Family Legends - My Granddad could have been a spy
Family Legends is a short story competition run by BBC Radio Scotland and the Scottish Book Trust which invites you to write a story about your family. If you'd like to contribute your story, then please visit our Family Legends page to find out more.
Inspired by the competition, BBC Radio Scotland presenter Nick Rougvie has shared this story about his grandparents with us:
My grandmother was the tall, slim woman who burnt fruit cake with regularity. My Granddad: the man who would sit with the crossword in his lap and a twinkle in his eye.
The other end of Fife seemed like a journey of forever from our house near the banks of the Tay, the twisting roads apparently, complainingly, endless. Only when we had passed the loch, sped past the caravan park and reached the crest of a towering hill did the end seem in sight - a final, sharp, dangerous corner at the bottom of that mountain allowing their house to appear before us.
Gran, "Pat" to my father, and Granddad, "Bill", were full of warmth, humour, generosity and burnt cake. There were endless rounds of word games, brain-teasers, puzzles and cups of tea. There was swing-ball in the garden and a dog which wouldn't bite you. There was the gigantic open hearth, a magnificent space to set fire to things without being told off.
To my eight year old self they were just Gran and Granddad, different from the other Gran and Granddad, but the same genus nonetheless. But as I soon learned, they could have been anything but.....
In the autumn of 1962 my mother is told to pack her things. They are going to America. A five day journey beckoned on the majestic Queen Mary. Granddad, by all accounts, would glide around the ship with all the appearance, grace and manner of a matinee idol. My grandmother who was ten years younger than him played the role of glamorous young wife to perfection. (She would often remind people of her time spent modelling at the famous Raffles Hotel in Singapore). This was not the Gran and Granddad I knew! This was two people living a life I could not imagine, far less comprehend. This was globe-trotting. This was an international jet-set.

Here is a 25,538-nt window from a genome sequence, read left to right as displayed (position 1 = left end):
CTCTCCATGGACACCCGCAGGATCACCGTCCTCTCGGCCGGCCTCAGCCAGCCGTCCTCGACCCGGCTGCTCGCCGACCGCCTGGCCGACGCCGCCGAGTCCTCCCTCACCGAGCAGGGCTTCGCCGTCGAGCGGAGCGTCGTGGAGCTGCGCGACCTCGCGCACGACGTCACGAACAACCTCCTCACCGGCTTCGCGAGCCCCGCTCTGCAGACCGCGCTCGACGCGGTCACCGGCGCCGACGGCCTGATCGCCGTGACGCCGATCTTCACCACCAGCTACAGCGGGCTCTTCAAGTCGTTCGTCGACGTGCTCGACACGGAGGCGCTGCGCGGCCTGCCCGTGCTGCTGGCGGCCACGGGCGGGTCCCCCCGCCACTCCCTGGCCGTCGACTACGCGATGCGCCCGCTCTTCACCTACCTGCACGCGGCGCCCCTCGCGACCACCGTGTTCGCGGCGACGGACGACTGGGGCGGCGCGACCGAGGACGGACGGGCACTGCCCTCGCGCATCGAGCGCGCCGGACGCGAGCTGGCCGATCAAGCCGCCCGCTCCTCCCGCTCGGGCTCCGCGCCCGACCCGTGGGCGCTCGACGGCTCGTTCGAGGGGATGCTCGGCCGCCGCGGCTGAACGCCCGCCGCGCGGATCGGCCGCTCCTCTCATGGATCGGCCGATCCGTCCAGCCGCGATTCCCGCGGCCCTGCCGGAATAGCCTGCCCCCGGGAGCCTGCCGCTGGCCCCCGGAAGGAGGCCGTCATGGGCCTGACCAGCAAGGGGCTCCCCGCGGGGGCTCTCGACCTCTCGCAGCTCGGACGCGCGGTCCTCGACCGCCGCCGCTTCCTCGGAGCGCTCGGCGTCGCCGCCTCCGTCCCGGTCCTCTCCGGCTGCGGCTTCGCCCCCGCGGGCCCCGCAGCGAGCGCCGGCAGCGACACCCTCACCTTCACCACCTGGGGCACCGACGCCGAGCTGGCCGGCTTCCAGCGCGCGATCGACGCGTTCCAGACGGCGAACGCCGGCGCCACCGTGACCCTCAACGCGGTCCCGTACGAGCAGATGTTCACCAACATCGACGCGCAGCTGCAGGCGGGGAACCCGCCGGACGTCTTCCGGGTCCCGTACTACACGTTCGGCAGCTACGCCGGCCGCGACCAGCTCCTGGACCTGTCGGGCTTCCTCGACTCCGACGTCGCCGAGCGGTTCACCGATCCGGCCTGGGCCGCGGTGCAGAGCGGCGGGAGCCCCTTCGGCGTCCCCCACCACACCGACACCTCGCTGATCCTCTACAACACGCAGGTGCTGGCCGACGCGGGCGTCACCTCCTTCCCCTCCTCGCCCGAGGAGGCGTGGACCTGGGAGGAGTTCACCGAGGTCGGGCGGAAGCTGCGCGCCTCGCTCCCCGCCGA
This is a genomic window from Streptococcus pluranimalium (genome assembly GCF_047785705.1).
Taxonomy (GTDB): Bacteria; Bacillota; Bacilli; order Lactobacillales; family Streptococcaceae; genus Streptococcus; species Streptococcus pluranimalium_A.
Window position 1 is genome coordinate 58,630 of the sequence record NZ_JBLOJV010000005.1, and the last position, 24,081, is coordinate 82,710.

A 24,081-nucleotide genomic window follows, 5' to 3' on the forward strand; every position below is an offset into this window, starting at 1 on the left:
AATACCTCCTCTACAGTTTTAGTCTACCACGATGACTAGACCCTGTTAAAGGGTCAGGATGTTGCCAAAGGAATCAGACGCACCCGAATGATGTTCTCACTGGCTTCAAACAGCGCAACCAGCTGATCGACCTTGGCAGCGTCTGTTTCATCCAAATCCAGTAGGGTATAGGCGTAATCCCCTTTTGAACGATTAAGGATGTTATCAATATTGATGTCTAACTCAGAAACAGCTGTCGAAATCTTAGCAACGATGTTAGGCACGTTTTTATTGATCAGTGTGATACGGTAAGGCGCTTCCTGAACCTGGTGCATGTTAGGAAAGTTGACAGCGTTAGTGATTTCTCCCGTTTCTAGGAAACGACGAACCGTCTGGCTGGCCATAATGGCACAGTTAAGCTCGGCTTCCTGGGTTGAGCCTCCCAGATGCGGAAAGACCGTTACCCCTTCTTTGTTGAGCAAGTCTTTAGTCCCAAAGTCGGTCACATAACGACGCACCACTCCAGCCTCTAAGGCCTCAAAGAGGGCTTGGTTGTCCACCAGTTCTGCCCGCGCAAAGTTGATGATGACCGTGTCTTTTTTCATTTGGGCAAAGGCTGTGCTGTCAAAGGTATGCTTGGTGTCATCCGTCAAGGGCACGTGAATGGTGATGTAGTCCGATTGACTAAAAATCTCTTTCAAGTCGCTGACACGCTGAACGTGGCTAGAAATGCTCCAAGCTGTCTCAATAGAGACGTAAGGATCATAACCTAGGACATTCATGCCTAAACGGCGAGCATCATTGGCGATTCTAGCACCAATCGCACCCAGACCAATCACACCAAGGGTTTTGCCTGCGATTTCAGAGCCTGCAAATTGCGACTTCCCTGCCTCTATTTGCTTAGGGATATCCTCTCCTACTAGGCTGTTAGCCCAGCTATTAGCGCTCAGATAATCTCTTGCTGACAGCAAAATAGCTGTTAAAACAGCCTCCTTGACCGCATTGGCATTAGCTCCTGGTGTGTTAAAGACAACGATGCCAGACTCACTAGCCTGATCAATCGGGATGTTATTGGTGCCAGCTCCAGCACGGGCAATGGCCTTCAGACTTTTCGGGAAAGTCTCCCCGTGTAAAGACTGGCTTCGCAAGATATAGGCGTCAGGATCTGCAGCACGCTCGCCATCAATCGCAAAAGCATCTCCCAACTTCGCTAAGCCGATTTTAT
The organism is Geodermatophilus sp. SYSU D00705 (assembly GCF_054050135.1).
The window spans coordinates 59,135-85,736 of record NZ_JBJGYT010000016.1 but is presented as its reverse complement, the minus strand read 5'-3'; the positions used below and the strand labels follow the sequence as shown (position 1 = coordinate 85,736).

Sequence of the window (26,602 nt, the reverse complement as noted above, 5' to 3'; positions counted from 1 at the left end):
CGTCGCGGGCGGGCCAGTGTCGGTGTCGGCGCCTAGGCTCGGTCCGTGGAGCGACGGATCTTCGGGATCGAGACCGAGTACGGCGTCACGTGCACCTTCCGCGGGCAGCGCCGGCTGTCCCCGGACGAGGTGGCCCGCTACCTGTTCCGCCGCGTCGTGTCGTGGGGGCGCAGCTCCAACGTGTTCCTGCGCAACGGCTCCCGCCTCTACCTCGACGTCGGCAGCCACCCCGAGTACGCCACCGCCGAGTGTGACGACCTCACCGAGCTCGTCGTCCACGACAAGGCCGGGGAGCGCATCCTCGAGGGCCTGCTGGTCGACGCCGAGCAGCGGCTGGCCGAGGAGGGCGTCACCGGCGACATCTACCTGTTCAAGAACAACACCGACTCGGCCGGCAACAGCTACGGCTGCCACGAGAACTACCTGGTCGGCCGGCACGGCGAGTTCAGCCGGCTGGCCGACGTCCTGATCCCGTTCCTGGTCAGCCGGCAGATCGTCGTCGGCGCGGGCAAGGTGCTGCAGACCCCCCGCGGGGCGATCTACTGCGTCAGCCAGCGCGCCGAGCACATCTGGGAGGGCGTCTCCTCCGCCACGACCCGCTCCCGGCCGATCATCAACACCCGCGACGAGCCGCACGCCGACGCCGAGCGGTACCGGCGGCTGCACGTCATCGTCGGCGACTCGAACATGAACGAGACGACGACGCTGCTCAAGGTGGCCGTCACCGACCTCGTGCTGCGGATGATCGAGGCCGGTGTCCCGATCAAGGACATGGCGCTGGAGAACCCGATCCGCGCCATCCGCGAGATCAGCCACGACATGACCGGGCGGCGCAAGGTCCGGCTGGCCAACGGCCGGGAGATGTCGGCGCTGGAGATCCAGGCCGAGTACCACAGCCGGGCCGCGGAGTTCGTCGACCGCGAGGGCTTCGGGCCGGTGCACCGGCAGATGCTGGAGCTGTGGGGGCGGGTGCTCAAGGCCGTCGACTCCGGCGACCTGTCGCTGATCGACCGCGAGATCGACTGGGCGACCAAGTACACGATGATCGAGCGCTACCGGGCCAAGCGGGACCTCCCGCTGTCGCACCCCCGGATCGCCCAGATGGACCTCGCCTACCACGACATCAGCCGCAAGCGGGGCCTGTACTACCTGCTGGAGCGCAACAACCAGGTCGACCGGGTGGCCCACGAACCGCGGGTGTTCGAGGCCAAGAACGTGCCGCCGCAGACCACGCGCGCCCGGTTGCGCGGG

But it was my grandfather's life, his other life, which even to this day intrigues. Sent to Norfolk, Virginia, to work, he relocated just 12 months later to Washington DC. (My mother was at boarding school in The United States of America. My mum! At school in the good 'ol US of A! The woman who made me tomato soup for lunch! In America?!)
1963. Washington DC, the great nation's capital, in 1963. Even now it is a time that people talk excitedly about. The Bay of Pigs, the Cuban Missile Crisis. It was a time when the fear of World War 3 was not only real, but palpable. My grandparents and my mother called Bobby Kennedy and family their next-door neighbours. My mum, who boarded for a while in Virginia, went to school with some of the Kennedy girls. She still, to this day, has a box of McCarthy-esque propaganda handed out warning the children to look out for Communists.
"What did Granddad do before he retired Mum?"
"We don't know."
"We don't know."
"What do you mean, 'We don't know'"
"He was not allowed to tell us."
Imagine standing in a room you have known your whole life when you realise there is a door you have never ventured through. Questions raced through my mind. Why wasn't anyone, even it transpired, my grandmother, allowed to know how he earned his corn? What could he possibly have done for a living? Let us run through the possibilities considered by my 8 year old self.
Spy. Cold War Spy. Government Agent. License to Kill . A double-oh number. The inspiration for Roger Moore.
I could picture him wandering through the ranks of a dinner party, tuxedo fitting just so, his charming English accent clear above the hubbub. He was probably the man tasked with fighting for Her Majesty against the Red Menace. He probably took on KGB agents with nothing more than a swift karate move and a one liner.
My Granddad totally could have been a spy.
I still find it difficult to imagine my family living this life. I still don't know what Granddad did, the Official Secrets Act seeing to that. Their later talk of parties and diplomats points to an impossibly alien and glamorous life. Other than the stories told and theories discussed there is just one, maybe last link, to that life that sits in a shoe box in my house.
It is an invitation to a black tie, masked ball at the British Embassy in Washington DC dated February 1964. On the back is a name, signed by a young guitarist and singer my Gran took a shine to. I'm not sure Paul McCartney would ever remember my Granddad the spy, or my grandmother, the model, but it was, after all, his first time with his band-mates in America. My Granddad probably didn't have more than just one evening to hang out with The Beatles, he had a Cold War to win.